Osteoarthritis Health Center

An estimated 27 million people in the United States have osteoarthritis or degenerative joint disease. Osteoarthritis occurs when the cartilage between moving joints wears away, which causes bones to grind together and leads to joint pain, swelling and stiffness. For this reason, osteoarthritis is also known as the "wear and tear" arthritis. People with osteoarthritis also can develop bone spurs (extra bone that forms to correct the problem), which may add to the pain and inflammation.

Osteoarthritis can affect any joint, but it most often affects the weight-bearing joints like the feet, knees, hips and spine. There is no single known cause of osteoarthritis; rather, many factors make a person prone to developing the condition. Old age, obesity and a previous joint injury are among the main risk factors for osteoarthritis. Diabetes, other forms of arthritis, damage to ligaments and inflammatory diseases can also play a role.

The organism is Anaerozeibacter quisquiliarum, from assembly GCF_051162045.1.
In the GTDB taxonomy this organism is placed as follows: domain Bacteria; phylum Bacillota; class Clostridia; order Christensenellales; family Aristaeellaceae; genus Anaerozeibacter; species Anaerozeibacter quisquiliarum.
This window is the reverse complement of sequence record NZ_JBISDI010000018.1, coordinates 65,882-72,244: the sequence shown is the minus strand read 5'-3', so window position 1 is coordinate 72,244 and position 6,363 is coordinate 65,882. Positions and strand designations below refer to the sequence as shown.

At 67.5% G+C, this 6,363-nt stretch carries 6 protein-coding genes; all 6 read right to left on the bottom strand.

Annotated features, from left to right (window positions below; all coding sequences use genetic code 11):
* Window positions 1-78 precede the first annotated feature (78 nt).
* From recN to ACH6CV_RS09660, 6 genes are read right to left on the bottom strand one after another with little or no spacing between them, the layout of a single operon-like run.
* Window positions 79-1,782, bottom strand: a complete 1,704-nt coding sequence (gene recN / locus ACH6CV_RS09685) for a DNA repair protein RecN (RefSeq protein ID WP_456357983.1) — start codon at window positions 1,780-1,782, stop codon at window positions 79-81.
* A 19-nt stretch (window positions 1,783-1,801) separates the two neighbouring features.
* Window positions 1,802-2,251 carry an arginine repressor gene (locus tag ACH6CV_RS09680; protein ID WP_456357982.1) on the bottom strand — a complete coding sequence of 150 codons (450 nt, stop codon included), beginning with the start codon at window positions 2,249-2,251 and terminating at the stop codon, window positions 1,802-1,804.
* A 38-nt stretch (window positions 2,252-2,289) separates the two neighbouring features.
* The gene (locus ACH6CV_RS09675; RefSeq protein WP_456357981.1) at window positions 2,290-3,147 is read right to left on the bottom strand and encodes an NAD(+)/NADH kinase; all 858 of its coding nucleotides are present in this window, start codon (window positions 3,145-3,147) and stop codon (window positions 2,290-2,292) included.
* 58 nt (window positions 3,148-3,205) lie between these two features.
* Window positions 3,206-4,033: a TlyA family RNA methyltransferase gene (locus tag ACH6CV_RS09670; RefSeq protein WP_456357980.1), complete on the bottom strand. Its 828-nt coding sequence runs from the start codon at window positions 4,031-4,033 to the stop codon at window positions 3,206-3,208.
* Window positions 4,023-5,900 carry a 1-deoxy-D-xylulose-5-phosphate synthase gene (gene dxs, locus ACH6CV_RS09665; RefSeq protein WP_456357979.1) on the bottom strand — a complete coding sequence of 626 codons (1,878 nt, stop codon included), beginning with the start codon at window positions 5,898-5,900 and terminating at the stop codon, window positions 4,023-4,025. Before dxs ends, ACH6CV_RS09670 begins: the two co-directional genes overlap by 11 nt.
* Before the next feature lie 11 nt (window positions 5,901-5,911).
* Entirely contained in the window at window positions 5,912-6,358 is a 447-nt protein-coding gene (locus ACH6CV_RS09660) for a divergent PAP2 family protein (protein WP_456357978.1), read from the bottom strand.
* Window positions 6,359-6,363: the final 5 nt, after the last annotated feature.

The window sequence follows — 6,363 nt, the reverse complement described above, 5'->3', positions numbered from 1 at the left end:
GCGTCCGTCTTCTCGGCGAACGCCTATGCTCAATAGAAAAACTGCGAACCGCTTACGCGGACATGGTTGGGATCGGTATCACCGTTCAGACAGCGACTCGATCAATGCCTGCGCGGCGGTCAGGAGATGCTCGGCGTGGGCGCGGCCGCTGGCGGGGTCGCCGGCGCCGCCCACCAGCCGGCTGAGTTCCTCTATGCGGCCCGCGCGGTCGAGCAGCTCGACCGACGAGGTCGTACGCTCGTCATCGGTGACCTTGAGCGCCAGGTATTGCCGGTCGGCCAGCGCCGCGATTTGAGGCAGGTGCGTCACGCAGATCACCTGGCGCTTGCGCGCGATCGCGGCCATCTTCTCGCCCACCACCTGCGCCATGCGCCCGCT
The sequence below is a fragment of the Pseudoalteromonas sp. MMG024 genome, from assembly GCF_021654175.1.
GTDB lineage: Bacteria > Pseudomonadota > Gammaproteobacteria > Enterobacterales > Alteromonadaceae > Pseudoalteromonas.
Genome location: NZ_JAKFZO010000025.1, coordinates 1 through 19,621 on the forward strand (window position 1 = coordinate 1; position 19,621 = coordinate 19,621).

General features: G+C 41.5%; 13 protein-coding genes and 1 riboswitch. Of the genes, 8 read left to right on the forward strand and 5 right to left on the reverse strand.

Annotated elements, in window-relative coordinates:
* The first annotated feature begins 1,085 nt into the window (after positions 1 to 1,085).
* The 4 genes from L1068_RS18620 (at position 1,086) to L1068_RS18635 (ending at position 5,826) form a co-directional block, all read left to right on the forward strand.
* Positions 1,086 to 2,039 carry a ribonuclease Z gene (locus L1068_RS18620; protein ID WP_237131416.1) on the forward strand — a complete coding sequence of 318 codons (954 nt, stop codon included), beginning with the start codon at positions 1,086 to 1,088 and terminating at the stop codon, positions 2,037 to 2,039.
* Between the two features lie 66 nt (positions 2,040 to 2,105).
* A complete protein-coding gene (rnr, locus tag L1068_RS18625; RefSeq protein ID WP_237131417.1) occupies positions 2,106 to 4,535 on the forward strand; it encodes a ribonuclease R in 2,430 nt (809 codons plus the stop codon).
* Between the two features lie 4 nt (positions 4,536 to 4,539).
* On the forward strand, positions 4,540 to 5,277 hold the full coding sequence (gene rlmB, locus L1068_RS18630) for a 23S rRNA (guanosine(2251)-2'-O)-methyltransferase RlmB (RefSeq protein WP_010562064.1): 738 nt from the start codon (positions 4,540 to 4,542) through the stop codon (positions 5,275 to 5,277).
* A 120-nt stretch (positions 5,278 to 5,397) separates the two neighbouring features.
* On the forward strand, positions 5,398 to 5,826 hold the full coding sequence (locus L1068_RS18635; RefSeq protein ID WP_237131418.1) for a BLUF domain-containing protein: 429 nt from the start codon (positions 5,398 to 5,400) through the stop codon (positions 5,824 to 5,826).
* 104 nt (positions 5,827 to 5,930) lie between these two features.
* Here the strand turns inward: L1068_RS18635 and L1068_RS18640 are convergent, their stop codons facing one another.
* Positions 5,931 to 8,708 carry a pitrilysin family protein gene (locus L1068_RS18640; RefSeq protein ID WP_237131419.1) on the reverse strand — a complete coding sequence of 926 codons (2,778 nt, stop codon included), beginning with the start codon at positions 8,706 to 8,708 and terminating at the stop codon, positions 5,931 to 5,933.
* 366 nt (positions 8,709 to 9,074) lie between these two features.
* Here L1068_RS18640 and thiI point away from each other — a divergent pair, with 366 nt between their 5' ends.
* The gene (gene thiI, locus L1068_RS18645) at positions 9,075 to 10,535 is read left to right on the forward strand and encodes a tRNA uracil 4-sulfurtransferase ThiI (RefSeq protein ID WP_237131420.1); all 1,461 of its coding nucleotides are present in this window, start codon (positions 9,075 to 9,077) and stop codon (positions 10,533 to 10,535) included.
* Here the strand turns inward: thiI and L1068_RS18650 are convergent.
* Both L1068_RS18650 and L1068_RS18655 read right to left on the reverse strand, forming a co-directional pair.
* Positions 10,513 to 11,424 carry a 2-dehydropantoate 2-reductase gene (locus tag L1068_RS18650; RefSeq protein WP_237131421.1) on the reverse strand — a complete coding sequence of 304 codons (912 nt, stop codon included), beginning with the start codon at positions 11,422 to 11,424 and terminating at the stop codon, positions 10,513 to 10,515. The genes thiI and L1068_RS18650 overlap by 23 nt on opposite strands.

To diagnose osteoarthritis, doctors typically look at the patient's history and take an X-ray to look for joint damage. While osteoarthritis cannot be reversed, there are effective treatments. The main treatment options for osteoarthritis are physical therapy, weight loss (if needed), exercise and over-the-counter pain relief (ibuprofen, naproxen). Surgery may be an option in advanced cases with severe pain or disability.

Review Date: 
June 29, 2012
Last Updated:
July 21, 2014